Global and Local Sequence Identity in AS and GD SubstitutionsAS data were obtained by querying SwissProt [44] database version 40, with the keywords VARSPLIC and HUMAN. GD data were obtained by clustering the SwissProt [44] data using CD-HIT [47] to 40% or 80% seq.id. (GD40 and GD80, respectively). We focus on AS+/GD+ cases, i.e., those sequences with both AS and GD, in Figure 3A–3C, and discuss the AS−/GD+ versus AS+/GD− case in Figure 3D.(A) Global seq.id. The seq.id. in GD families depends on the cutoff used for clustering, e.g., GD40 (dark red) or GD80 (light violet), respectively. The global seq.id. between alternative splice isoforms (light green) is very high ( >90% seq.id.), reflecting the underlying nature of AS changes.(B) Local seq.id. in alternative splice isoforms (dark green) is measured between substituted stretches, usually arising from mutually exclusive exons. The local seq.id. between gene duplicates is obtained using a moving window (GD80: light violet, GD40: dark red) and reporting the seq.id. observed in all possible window positions.(C) Local seq.id. in AS and GD at equivalent positions. The graph compares local seq.id. found in alternative splice variants of a gene with the local seq.id. of a duplicate of the same gene. The AS local seq.id. was computed between substituted sequence stretches. For GD, we mapped the sequence positions of the AS event to the aligned GD, and computed the seq.id. between the GD, considering only the aligned positions within that region. The comparison is shown for AS and GD40 (red) and GD80 (blue), respectively.The diagonal separates the plot into two halves: the upper half corresponds to the region for which GD seq.id. is higher than that for AS; the lower half corresponds to the opposite. For both types of gene families (GD40 and GD80), most substitutions show higher seq.id. amongst gene duplicates than amongst alternative splice variants, and this bias is significant (GD80: 111 of 142, χ2 test p-value < 1.9 × 10−11; and 492 of 786, χ2 test p-value < 6.5 × 10−15, respectively). This result confirms the overall distributions examined in Figure 3B: changes in AS are stronger and more localized than those in GD.(D) Local seq.id. in AS−/GD+ and AS+/GD− substitutions. To compute local seq.id. in AS−/GD+ families, we first align two GD, then slide a 100-aa window over the sequence of one protein, and compute the seq.id. at all sequence positions of the window. The results of all the possible comparisons are plotted for GD40 (dark red) and GD80 (light violet) families. For genes with AS but no duplicates (AS+/GD−) (dark green), local seq.id. was computed between the two substituted stretches resulting from AS events. As for AS+/GD+ families (Figure 3B), we find that, in general, local seq.id.s are substantially lower for AS events (AS+/GD−) than for GD (AS−/GD+ families). The overlap between the AS and GD40 families is higher than that between AS and GD80 families, which may partly be due to differences in the structure constraints applying to the proteins in each set.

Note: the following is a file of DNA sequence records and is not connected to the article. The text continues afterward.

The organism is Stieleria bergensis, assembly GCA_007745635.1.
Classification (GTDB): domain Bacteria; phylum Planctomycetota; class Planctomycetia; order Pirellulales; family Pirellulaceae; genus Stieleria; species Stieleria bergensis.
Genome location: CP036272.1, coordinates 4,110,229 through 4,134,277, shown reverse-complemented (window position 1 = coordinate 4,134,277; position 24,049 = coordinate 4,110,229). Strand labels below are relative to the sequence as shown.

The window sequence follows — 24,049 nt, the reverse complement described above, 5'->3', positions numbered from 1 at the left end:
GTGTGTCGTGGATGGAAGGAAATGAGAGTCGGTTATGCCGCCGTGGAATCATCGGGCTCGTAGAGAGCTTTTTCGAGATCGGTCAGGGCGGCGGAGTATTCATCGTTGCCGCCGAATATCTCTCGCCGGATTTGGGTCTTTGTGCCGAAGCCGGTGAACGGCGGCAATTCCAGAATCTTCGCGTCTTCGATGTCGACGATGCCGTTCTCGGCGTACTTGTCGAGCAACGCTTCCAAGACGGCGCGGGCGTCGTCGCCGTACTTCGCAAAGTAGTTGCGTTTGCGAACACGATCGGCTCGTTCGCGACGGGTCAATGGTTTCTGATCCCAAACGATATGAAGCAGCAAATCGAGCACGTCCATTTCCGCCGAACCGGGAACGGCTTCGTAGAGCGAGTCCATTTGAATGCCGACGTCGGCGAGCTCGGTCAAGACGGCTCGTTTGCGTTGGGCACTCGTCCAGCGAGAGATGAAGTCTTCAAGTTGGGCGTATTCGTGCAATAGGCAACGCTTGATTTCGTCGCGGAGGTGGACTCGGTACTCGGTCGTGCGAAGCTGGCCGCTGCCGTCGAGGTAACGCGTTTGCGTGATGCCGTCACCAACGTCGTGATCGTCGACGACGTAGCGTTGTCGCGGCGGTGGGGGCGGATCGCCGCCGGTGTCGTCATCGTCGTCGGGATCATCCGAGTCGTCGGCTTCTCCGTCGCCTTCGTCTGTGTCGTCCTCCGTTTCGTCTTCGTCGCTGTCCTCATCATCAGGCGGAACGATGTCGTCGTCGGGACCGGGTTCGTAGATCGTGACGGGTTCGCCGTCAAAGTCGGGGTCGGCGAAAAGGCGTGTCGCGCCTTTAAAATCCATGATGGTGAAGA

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Related In: Results  -  Collection